Researchers at Lund University in Sweden have created a camera to capture ultrafast processes previously impossible to film.
The camera can film at a rate equivalent to 5 trillion images per second and capture processes in chemistry, physics, biology, and biomedicine that could guide future research and innovation.
“We have figured out a way so that we can record several images in one image, so we can acquire an entire video sequence in one shot,” co-creator Elias Kristensson told Reuters.
Present high-speed cameras capture images one by one. This new camera uses an algorithm to capture several coded images in one individual photograph and arrange them into a video sequence afterward.
The technology was developed by Kristensson and co-creator Andreas Ehn.
They have called the technology Frequency Recognition Algorithm for Multiple Exposures (FRAME).
But don’t expect to see FRAME technology in your local electronics store.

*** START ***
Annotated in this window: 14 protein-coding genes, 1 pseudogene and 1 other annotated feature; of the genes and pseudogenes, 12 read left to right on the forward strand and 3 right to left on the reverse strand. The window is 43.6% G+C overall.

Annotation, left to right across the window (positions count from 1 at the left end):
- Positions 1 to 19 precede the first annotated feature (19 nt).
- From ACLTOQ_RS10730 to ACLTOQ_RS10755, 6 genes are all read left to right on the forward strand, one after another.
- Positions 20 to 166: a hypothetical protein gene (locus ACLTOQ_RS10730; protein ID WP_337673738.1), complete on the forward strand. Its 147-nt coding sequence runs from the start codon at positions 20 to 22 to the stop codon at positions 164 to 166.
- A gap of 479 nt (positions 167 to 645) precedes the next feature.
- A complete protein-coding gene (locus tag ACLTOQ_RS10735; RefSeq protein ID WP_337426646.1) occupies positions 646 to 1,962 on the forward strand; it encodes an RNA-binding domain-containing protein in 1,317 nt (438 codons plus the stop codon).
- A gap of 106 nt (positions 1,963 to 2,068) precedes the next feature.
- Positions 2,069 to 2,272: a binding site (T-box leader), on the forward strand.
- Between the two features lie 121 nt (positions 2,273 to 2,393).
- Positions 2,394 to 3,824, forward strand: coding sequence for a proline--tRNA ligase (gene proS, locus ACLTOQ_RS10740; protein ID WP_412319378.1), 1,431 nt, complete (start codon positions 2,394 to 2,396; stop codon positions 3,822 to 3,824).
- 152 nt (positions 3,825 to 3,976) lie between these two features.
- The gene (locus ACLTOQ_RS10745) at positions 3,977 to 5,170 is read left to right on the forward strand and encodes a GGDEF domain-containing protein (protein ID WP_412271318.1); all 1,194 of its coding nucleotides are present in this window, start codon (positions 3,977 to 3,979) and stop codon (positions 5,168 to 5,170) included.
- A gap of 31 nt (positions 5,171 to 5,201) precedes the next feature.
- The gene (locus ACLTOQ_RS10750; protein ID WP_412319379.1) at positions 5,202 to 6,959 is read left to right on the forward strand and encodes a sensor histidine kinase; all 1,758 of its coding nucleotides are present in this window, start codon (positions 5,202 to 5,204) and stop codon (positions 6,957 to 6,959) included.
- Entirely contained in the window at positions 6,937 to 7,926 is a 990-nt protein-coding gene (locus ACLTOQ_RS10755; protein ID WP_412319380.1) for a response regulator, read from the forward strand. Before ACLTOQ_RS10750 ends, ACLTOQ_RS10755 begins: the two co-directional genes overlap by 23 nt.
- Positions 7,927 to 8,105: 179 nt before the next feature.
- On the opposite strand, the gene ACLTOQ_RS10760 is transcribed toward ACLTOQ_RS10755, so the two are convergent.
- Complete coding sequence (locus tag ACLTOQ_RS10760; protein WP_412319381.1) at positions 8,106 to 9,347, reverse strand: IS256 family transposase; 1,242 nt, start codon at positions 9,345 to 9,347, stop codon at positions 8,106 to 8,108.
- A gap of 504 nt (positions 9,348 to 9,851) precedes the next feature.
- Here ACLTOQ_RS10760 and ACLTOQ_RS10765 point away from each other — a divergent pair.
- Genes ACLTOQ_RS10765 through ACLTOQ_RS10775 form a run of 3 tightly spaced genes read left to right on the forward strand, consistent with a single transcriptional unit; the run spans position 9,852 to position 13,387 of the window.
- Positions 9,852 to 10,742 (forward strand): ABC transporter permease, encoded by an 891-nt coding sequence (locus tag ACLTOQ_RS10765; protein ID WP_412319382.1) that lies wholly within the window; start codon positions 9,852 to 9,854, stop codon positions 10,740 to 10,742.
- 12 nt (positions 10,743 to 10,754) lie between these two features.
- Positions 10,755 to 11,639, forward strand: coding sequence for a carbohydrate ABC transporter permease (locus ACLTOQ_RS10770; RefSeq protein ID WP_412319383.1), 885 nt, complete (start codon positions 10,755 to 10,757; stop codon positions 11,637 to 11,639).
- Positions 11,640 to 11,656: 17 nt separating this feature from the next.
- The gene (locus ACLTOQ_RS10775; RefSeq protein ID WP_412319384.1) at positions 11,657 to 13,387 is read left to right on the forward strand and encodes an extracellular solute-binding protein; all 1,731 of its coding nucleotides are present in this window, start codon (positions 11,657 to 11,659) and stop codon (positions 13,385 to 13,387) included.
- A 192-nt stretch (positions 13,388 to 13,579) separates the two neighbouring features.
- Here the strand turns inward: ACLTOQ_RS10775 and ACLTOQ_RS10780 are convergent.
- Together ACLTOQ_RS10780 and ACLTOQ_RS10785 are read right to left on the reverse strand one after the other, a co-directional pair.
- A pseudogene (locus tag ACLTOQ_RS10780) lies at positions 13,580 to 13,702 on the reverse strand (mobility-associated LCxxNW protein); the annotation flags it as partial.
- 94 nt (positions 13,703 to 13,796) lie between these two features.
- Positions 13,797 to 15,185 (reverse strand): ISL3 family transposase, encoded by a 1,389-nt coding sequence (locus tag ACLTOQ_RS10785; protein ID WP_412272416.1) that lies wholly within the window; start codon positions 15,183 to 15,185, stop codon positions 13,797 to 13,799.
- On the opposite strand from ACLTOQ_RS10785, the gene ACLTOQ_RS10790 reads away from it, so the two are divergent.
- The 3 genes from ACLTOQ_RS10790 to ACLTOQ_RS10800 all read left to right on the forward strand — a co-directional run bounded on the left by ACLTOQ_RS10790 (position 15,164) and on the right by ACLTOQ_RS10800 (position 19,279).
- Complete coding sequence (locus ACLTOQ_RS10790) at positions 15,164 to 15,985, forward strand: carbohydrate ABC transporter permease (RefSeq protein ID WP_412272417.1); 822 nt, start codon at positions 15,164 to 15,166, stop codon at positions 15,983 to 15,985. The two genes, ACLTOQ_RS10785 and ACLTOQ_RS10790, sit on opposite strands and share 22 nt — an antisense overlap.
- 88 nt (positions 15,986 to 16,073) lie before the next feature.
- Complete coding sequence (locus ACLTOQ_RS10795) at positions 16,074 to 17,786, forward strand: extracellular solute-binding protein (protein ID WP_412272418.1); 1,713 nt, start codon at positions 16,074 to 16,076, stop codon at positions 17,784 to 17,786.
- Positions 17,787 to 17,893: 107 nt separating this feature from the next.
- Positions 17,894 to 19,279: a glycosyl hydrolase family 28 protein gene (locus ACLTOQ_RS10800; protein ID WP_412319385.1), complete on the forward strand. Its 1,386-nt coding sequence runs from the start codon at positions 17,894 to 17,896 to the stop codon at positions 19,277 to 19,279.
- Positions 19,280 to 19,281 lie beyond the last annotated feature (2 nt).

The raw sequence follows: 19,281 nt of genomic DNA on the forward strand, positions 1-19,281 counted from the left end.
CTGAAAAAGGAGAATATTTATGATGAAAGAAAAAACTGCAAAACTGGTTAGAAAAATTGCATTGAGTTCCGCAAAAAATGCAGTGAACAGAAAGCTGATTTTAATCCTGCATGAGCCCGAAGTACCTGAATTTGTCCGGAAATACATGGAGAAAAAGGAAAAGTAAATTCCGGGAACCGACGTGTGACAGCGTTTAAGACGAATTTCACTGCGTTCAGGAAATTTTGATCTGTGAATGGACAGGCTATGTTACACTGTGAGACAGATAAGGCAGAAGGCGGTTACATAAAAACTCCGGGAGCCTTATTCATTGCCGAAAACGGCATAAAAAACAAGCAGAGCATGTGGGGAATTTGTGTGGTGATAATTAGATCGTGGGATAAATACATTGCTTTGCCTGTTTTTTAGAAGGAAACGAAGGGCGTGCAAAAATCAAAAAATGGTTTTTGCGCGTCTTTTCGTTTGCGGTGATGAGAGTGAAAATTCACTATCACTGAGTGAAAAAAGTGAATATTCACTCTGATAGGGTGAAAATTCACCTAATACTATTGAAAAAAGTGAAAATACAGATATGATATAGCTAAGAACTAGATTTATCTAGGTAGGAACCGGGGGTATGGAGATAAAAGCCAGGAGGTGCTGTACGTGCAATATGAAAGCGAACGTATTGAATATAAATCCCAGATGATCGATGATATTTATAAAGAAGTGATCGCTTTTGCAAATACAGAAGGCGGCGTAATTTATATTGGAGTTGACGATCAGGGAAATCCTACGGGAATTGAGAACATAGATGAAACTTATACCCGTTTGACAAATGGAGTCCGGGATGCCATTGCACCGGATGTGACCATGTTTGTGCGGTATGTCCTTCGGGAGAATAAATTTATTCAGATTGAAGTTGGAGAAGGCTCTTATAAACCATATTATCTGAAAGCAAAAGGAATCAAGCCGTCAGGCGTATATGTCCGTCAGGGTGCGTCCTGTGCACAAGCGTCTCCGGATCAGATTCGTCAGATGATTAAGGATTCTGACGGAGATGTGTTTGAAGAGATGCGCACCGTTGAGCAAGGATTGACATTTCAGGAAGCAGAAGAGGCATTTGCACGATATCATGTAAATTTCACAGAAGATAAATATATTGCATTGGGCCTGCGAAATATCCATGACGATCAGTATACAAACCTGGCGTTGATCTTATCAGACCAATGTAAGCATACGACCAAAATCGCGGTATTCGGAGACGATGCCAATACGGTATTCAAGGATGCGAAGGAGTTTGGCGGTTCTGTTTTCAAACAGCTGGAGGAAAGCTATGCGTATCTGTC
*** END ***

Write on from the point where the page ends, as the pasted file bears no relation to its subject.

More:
The camera is aimed at scientists studying rapid processes occurring in nature, many of which take place on a picosecond (one-trillionth of a second) and femtosecond (one-quadrillionth of a second) scale.
“We regard this mostly as a tool for scientists that want to be able to study ultrafast phenomena in their laboratories. We don’t think that it will be used by ordinary people in their homes,” said Kristensson.
The research pair are experts in combustion and said the new technology could help make next-generation car engines, gas turbines, and boilers cleaner and more fuel efficient.
The camera could get faster yet, said Kristensson.
“We’ve not actually reached the limit of how fast you can record things. Many facilities have faster lasers, such as attosecond lasers. That means they could actually reach frame rates about a thousand times faster,” he said.
The prototype has been taken on by a German company and could be available commercially within two years.